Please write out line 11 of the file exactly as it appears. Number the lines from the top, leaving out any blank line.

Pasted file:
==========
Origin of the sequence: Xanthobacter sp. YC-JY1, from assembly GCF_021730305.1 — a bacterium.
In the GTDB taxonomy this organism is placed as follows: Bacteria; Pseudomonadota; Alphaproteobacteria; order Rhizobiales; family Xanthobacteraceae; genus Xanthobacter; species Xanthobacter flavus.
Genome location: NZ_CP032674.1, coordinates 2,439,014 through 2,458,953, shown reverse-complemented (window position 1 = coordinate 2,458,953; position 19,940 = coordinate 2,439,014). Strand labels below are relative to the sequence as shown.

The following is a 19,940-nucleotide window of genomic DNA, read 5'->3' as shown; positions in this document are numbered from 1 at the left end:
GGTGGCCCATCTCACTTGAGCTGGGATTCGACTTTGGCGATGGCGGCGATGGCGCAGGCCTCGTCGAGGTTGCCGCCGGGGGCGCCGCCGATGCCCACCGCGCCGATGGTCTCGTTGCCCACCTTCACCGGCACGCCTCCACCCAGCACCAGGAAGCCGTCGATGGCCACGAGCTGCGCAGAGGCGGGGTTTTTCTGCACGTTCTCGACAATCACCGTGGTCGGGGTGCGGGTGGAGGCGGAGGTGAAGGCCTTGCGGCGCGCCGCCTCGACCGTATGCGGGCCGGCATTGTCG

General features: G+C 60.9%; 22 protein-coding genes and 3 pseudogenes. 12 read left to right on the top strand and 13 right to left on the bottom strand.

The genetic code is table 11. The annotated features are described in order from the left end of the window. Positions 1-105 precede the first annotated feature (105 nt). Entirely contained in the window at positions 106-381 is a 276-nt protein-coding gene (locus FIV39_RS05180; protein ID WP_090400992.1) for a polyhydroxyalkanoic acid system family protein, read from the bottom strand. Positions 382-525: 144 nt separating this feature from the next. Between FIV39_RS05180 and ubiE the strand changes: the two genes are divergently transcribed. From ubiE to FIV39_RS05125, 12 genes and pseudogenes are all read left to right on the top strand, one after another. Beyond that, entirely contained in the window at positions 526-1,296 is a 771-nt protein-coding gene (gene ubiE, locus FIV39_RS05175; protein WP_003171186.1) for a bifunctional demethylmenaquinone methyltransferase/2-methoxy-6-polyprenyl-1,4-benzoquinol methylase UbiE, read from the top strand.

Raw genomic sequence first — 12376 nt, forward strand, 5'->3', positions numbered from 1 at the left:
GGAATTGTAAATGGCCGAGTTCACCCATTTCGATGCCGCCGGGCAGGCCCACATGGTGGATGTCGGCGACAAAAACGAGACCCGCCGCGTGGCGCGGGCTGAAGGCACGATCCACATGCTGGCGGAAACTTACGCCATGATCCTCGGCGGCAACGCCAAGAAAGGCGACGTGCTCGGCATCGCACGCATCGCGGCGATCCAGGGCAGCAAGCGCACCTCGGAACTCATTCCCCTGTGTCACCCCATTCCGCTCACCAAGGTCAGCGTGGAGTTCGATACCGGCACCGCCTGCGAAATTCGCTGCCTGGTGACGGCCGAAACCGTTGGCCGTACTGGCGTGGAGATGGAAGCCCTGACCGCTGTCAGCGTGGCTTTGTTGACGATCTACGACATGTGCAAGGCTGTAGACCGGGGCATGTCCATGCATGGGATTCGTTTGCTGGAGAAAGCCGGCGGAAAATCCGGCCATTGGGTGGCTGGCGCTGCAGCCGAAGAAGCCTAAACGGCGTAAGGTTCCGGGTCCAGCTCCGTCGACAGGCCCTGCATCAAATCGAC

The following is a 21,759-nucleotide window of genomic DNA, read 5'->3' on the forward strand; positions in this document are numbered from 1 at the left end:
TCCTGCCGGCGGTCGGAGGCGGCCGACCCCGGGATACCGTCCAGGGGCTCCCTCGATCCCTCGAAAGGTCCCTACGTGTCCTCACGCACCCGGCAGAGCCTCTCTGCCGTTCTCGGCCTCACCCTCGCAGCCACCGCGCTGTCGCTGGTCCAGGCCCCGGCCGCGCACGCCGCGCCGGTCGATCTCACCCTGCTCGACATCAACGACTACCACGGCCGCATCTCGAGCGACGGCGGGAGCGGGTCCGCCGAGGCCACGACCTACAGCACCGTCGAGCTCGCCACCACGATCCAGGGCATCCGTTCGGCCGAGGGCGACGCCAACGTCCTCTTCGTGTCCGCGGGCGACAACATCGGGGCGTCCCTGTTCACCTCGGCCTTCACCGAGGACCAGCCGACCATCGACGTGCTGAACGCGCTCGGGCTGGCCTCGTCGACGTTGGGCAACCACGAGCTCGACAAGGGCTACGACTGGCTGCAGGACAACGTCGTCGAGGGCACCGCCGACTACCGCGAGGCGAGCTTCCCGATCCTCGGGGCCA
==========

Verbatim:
TCCTGCCGGCGGTCGGAGGCGGCCGACCCCGGGATACCGTCCAGGGGCTCCCTCGATCCCTCGAAAGGTCCCTACGTGTCCTCACGCACCCGGCAGAGCCTCTCTGCCGTTCTCGGCCTCACCCTCGCAGCCACCGCGCTGTCGCTGGTCCAGGCCCCGGCCGCGCACGCCGCGCCGGTCGATCTCACCCTGCTCGACATCAACGACTACCACGGCCGCATCTCGAGCGACGGCGGGAGCGGGTCCGCCGAGGCCACGACCTACAGCACCGTCGAGCTCGCCACCACGATCCAGGGCATCCGTTCGGCCGAGGGCGACGCCAACGTCCTCTTCGTGTCCGCGGGCGACAACATCGGGGCGTCCCTGTTCACCTCGGCCTTCACCGAGGACCAGCCGACCATCGACGTGCTGAACGCGCTCGGGCTGGCCTCGTCGACGTTGGGCAACCACGAGCTCGACAAGGGCTACGACTGGCTGCAGGACAACGTCGTCGAGGGCACCGCCGACTACCGCGAGGCGAGCTTCCCGATCCTCGGGGCCA